We are detecting waves on a world 1,272,000,000 km away from Earth.
An interesting world
The signature of isolated ripples was observed in a sea called Punga Mare on the surface of Saturn's moon Titan; but before you get overly excited, you should know that these seas are not filled with water, but with hydrocarbons like methane and ethane.
Titan is one strange place; it’s a satellite, but it’s bigger than Mercury. It's also the only place in our solar system where evidence of liquid has been found on the surface, but wait, it gets even better - researchers believe that there is also an underground ocean, which might harbor life.
If you look at it a little, Titan has a lot in common with Earth. It has an atmosphere and seasonal cycles, river channels modeled by wind and rain, seas, dunes and even shorelines. But if you look at it even closer, you'll also see just how different it is from our planet. The surface temperature on Titan is about -180degrees Celsius (-292 Fahrenheit). Its landforms are made of ice, rather than rock or sand, and liquid hydrocarbons take up many of the roles played by water on Earth. Just so you can get a sense of scale, one of these seas, Ligeia Mare, is estimated to contain about 9,000 cubic km of mostly liquid methane - about 40 times the proven reserves of oil and gas on Earth.
An image of Titan's north pole taken by the Cassini probe during a flyby in July 2012 shows sunlight being reflected from surface liquid in much the same way as a mirror re-directs light. The phenomenon is called specular reflection, and interestingly enough, has been described 2.000 years ago. Analyzing this reflection, scientists believe they can identify waves on the surface of Titan. Specifically, Dr Barnes, from the University of Idaho in Moscow, US, used a mathematical model to analyze the reflections, and showed that they are compatible with waves.
"We think we've found the first waves outside the Earth," he told the meeting. What we're seeing seems to be consistent with waves at just a few locations in Punga Mare [with a slope] of six degrees."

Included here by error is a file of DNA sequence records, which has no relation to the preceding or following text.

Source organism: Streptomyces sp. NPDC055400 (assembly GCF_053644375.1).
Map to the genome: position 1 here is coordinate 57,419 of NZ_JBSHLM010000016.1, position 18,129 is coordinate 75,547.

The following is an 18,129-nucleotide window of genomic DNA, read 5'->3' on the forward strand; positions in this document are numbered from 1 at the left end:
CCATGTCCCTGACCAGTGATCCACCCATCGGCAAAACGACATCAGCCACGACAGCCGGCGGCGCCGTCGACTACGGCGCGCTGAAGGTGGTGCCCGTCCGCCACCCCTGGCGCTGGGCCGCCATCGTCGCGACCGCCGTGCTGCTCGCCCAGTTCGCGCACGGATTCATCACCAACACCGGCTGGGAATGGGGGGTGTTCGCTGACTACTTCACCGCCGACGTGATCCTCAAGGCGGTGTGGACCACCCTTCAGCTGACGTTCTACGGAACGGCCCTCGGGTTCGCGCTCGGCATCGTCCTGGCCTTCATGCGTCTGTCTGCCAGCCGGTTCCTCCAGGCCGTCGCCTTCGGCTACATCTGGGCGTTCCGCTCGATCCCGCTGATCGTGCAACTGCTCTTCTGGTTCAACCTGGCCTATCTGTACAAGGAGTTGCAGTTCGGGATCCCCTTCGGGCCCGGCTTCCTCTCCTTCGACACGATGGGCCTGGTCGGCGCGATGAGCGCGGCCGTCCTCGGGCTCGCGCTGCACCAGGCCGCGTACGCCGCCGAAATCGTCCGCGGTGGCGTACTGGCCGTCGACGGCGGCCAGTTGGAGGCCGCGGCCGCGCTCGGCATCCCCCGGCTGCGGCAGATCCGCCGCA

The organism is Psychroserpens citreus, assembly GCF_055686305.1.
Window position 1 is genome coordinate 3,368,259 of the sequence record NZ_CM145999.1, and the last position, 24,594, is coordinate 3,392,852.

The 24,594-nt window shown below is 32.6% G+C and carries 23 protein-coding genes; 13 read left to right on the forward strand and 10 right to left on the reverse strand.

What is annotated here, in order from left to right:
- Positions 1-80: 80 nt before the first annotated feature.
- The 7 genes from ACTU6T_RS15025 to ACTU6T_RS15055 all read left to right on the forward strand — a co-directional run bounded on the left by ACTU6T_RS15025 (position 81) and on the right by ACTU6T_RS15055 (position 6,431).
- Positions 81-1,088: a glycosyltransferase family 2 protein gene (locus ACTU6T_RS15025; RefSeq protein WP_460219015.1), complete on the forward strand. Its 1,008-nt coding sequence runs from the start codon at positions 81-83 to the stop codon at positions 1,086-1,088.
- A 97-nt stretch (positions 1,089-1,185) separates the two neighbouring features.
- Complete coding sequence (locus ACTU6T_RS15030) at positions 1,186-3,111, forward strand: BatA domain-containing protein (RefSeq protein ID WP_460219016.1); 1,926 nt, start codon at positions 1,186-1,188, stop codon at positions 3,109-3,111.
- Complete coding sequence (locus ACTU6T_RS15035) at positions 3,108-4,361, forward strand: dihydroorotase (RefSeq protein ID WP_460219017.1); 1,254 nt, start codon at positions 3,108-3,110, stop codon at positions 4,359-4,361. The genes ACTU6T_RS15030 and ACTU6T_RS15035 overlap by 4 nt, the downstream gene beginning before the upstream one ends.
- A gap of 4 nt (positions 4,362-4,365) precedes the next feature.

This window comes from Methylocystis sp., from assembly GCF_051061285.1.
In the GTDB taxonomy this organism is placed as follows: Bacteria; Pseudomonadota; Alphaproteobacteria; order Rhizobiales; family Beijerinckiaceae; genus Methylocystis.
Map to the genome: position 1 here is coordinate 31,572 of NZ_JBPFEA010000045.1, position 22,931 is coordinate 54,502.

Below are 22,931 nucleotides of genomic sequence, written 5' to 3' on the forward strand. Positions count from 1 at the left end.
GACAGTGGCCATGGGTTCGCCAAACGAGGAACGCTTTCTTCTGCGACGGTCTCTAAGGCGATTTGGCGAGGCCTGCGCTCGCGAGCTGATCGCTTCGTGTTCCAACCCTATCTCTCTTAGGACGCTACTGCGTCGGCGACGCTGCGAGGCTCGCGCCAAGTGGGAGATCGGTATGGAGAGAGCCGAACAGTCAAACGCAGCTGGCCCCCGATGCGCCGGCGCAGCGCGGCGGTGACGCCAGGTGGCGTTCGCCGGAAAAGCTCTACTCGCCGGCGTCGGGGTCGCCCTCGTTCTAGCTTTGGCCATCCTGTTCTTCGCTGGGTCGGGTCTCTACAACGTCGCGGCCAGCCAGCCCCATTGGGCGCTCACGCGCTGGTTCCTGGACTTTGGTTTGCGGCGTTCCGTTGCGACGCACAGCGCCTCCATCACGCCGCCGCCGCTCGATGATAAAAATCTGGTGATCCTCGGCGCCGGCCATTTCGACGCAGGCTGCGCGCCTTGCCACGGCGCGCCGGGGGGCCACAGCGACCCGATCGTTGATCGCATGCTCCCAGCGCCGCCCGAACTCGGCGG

This is not an absolute certainty, as he says that other causes such as a wet mudflat, could not be ruled out. But if they are indeed waves (as it seems more likely), the wind speed is estimated at about 0.75 m/s - a mere breeze. The waves are also estimated to be just 2cm high.
"Don't make your surfing vacation reservations for Titan just yet," Dr Barnes jokes.
However, as I said above, Titan also has seasonal changes - and pretty soon, it will undergo one. The winds are expected to intensify as this mysterious world will change season.
"The expectation is that any day now, the winds will start getting strong enough as we move into northern summer, and the waves will start picking up," Ralph Lorenz, from the Johns Hopkins Applied Physics Laboratory (JHUAPL) in Maryland, told ZME Science. "You can also get a phenomenon known as wind set-up, where wind over a body of water will cause the liquid to pile up, potentially causing a storm surge."
Weather on Titan
Computer models of Titan's weather suggest that in the norther hemisphere, the dry season is drawing closer to an end, and it's almost rainy season. What happens during the rainy season? Hydrocarbons are "pumped" from the south pole to the north by the climate cycle, and, well, it will start raining hydrocarbons.
"We have a long-term picture of liquid levels rising in the north and declining in the south. But that's against the backdrop of seeing what we think are evaporite deposits around the northern seas and lakes," Dr Lorenz explained.
"Everything is really starting to come together, and the seas and lakes are very much becoming the central topic in Titan science."